Solas in Montana at mines where Irish Immigrants worked.

A few weeks ago my friends and I went to a Solas concert at Happy Days Lodge. It was sold out in advance, but luckily we got front row seats. We get there early so when the doors open, we can pick up our tickets and sit as close to the front as possible. This past Friday evening we attended a Celtic concert with a returning band, Runa. Not only was their music enjoyable, but two members entertained us with some lively Irish step-dancing.  It was another great concert even though I had to settle for a seat in the second row. 



Happy St. Patrick’s Day to all of you, and may the luck of the Irish be with each and every one of you this month.

What do you enjoy about St. Patrick’s Day?

What kind of music do you enjoy most?




16 comments:

Joyce Tremel said...

I'm a "mutt" too. Scottish and French on my father's side, and Irish and German on my mother's.


I love Celtic music and I make a really mean Shepherd's Pie, too. Oh, and I love Guinness. Can't forget the Guinness.

I also love Oktoberfest, but that's six months away...

I seem to change with the holiday, lol. Being a mutt, I can do that.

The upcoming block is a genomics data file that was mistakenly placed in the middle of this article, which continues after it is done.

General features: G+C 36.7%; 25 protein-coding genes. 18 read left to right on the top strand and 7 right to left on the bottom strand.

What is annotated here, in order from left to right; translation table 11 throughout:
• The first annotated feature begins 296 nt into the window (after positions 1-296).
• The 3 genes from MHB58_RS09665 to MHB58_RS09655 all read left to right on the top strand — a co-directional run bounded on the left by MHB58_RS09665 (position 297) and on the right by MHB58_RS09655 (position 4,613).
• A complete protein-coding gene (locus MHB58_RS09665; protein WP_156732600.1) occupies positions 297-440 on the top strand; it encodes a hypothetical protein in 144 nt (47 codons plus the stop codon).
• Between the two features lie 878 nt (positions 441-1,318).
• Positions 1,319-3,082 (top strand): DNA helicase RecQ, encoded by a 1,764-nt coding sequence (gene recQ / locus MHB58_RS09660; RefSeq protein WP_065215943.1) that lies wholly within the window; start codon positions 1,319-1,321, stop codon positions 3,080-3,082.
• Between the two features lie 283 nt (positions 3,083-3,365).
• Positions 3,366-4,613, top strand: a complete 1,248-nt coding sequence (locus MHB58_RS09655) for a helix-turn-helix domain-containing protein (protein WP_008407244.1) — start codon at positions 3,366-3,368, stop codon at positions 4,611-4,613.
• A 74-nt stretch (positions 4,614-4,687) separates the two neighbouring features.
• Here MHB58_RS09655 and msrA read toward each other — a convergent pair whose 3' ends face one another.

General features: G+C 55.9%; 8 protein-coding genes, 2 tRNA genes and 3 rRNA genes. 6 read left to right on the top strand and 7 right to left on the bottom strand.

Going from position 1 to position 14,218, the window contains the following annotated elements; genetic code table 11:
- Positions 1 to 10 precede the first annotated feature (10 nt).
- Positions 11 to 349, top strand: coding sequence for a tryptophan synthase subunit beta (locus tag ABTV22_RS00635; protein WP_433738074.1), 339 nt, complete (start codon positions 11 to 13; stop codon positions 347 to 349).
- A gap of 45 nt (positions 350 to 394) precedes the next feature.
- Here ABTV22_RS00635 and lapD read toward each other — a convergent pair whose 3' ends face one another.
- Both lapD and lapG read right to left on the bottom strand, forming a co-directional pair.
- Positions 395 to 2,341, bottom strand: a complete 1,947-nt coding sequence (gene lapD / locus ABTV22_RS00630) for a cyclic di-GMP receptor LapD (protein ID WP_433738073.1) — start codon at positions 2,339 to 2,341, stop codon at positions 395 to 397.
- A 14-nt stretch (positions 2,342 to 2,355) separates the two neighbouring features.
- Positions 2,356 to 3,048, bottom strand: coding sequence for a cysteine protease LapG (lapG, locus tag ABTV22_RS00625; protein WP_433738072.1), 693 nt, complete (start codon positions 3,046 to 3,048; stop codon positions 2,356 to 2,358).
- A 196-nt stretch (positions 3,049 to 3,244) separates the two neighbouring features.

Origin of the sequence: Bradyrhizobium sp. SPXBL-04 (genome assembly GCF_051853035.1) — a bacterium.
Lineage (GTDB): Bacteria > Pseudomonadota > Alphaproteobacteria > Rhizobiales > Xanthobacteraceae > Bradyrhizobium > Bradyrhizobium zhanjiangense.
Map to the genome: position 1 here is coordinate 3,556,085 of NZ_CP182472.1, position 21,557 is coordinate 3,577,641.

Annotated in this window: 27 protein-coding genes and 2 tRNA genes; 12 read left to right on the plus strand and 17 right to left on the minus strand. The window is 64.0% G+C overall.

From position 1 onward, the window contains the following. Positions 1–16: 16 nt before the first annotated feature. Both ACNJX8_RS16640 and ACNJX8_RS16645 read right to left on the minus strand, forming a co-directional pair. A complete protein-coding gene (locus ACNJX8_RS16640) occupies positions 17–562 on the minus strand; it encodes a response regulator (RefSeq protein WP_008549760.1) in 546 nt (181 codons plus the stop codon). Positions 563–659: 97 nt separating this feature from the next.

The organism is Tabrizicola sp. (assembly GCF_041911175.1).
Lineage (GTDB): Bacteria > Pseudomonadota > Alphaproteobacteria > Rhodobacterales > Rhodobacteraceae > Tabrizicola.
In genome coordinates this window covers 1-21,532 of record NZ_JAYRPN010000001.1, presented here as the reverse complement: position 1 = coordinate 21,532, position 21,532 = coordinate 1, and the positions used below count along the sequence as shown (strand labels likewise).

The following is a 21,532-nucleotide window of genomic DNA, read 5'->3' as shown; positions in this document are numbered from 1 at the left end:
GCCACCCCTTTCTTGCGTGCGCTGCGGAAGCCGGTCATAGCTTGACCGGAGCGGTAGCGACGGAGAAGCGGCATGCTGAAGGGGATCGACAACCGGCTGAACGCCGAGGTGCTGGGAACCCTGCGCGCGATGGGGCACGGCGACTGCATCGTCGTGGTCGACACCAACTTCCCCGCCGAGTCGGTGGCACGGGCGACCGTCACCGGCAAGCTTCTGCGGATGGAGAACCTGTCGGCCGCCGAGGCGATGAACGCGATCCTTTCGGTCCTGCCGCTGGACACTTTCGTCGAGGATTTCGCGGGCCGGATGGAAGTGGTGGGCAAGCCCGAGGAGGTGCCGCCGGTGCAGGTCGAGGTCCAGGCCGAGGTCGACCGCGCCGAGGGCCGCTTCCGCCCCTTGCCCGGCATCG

Gloria Alden said...

Joyce, there is an advantage in being a mutt, isn't there. I love traditional Slovak food, and I love British mysteries in books and on PBS. I haven't made Shepherd's pie, but I did see a recipe for it the other day so I may do it soon. Thanks for stopping by.

James Montgomery Jackson said...

My musical tastes are eclectic and include Irish jigs and folk songs. After working in New York City at 44th & 5th, close to the St. Paddy's Day parade end, I stay out of all things St. Patrick’s as dodging puking kids is not my idea of a good time.

The second largest St. Patrick’s parade on the East Coast is in Savannah. I’ll be on a train this year. Fortunately in our own room.

~ Jim

Warren Bull said...

In Kanas City, which had a lot of Irish immigration, we claim to have had the first St. Patrick's Day parade, which ended in front of an Irish bar. We also have a
"snake parade," which is an anti-establishment parade. It can get wild. I too, love Celtic music.

Gloria Alden said...

Jim, I listen to quite a variety of music in the evenings when I'm reading - yes, I can do both. :-) Last night it was Boys of the Lough and then Paul Robeson. The other day I listened to Yo-Yo Ma and Bobby McFerrin in concert together. I also like to listen to Beethoven and other classical music, too.

Warren, that's interesting. I've never been to a St. Patrick's Day parade. The only one's around here are the Veteran's Day parades and the Halloween parade.

Kaye George said...

Being Irish is just fun, isn't it? I claim it, too. My German ancestors were mixed with Scots-Irish by the time they got here, but I still say I'm Irish.